Selective Taxation Does Not Pay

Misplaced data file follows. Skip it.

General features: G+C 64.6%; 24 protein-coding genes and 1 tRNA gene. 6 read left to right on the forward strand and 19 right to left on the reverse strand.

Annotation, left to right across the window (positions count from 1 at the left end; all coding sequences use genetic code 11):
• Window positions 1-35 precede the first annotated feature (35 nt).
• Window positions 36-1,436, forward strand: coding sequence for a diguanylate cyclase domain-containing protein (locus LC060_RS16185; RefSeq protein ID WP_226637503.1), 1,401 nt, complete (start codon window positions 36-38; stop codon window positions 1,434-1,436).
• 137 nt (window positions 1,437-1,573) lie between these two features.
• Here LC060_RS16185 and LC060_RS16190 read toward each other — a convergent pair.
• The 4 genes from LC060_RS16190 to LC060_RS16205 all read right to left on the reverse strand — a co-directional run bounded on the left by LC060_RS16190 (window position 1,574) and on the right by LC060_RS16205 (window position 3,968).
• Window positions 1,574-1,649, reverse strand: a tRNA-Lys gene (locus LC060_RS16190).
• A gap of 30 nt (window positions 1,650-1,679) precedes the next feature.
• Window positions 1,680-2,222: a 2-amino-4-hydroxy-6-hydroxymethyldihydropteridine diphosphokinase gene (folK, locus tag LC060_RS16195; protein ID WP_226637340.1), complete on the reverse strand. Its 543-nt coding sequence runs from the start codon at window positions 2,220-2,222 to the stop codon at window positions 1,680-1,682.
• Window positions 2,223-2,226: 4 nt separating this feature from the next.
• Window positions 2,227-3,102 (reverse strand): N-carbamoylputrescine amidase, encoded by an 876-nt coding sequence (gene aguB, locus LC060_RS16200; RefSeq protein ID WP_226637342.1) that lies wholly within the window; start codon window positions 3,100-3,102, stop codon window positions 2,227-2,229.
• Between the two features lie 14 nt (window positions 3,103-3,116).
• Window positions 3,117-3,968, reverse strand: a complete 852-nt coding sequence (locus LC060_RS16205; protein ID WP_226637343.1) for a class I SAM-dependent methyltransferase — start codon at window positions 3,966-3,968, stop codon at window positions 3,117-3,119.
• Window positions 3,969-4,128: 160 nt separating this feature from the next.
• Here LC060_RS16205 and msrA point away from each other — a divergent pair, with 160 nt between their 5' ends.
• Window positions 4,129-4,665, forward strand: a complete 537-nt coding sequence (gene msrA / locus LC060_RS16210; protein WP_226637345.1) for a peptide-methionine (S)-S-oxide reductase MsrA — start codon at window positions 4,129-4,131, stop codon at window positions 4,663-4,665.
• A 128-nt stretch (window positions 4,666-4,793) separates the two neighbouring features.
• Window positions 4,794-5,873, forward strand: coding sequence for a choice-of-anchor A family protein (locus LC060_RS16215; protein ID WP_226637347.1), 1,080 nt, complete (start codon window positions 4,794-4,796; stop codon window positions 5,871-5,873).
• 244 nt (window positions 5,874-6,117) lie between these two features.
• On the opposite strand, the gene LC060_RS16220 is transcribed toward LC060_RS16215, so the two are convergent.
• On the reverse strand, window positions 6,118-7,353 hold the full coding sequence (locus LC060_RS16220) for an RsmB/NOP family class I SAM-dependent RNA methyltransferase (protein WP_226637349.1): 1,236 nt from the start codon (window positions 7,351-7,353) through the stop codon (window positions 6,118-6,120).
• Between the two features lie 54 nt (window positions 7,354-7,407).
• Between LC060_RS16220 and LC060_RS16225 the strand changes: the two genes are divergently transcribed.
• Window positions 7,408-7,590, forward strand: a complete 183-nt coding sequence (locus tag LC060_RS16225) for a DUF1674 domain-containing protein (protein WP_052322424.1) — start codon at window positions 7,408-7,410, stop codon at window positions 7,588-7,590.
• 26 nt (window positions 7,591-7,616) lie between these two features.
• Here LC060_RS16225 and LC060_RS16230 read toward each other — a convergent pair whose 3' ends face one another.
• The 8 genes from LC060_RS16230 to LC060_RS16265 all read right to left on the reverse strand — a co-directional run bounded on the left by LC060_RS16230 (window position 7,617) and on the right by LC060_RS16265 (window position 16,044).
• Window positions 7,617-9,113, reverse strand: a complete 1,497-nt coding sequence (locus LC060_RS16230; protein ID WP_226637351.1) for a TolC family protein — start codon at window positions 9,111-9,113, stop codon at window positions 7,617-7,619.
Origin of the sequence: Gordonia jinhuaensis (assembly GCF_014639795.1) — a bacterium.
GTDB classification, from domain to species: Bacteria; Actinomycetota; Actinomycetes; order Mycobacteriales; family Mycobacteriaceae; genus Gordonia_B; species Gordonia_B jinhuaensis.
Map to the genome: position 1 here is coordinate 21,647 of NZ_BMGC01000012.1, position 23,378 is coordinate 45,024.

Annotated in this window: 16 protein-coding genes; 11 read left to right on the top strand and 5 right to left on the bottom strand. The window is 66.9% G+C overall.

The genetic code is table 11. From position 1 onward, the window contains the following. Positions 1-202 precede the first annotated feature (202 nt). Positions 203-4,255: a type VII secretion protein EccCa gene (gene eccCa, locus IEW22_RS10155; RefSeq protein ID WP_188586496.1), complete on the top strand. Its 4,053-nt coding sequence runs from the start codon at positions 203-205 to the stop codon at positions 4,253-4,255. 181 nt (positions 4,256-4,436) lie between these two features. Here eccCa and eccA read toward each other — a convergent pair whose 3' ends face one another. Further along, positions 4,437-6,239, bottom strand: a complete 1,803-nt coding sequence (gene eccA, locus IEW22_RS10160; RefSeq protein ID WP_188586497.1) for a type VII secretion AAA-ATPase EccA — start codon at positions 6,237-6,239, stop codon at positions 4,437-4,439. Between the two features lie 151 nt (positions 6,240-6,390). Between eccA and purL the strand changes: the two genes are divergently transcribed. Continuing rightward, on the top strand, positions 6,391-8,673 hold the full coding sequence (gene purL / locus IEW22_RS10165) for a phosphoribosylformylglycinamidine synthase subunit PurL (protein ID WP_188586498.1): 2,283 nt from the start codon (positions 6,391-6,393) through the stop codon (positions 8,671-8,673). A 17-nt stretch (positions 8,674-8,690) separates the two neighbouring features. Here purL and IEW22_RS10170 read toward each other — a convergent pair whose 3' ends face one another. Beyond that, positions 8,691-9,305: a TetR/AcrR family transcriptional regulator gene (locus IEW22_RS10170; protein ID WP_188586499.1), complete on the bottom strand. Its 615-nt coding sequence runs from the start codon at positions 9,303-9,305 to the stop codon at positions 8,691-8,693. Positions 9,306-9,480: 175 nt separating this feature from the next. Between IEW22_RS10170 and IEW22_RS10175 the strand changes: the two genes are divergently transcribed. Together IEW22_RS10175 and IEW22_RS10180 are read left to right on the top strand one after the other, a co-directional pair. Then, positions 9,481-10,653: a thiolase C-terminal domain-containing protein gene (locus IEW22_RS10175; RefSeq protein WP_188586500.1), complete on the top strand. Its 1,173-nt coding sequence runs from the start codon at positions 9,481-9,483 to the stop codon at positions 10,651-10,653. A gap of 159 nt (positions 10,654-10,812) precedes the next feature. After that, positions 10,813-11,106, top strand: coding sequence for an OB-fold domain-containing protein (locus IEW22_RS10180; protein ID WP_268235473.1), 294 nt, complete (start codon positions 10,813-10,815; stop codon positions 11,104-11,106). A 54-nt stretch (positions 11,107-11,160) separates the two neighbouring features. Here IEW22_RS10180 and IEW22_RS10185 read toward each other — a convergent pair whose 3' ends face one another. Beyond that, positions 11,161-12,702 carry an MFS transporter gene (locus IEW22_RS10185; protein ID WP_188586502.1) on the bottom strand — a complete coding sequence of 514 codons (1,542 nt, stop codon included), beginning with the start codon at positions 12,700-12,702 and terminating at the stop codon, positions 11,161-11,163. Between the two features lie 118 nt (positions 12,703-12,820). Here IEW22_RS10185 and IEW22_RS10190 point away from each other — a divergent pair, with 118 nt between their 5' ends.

However the term ‘rich’ is defined, their selective taxation does not pay due to longer-term indirect effects, says a study by the Montreal Economic Institute. Penalizing those who create wealth gives rise to a number of adverse effects that threaten the prosperity of all Canadians, it says. Increasing the tax burden means the government would push economic actors to invest less, to work less, to move, and to export their capital and wealth. “These negative effects are often missing from the public debate, yet they deserve to make up an integral part of it. For example, Austria, Germany, Sweden, and France eliminated their wealth taxes because of the economic harm they caused,” says Nathalie Elgrably, senior economist at the institute. The study outlines several popular fiscal measures that are bad for the economy. For example, a one per cent wealth tax, levied on fortunes over $10 million is politically alluring, but it is difficult to implement. Defining what constitutes taxable wealth, calculating the value of the assets of which it is composed at the precise moment when the tax is calculated, and curbing the problems of tax avoidance and capital migration are all obstacles to its implementation and administration. This measure also discourages saving and investment as it reduces returns. “Taxation is a delicate area where governments must act with a great deal of caution. Like nuclear energy that can illuminate cities if it is used properly or destroy them if it is not, taxation can fund public interventions, but can also dig an economy’s grave,” says Elgrably.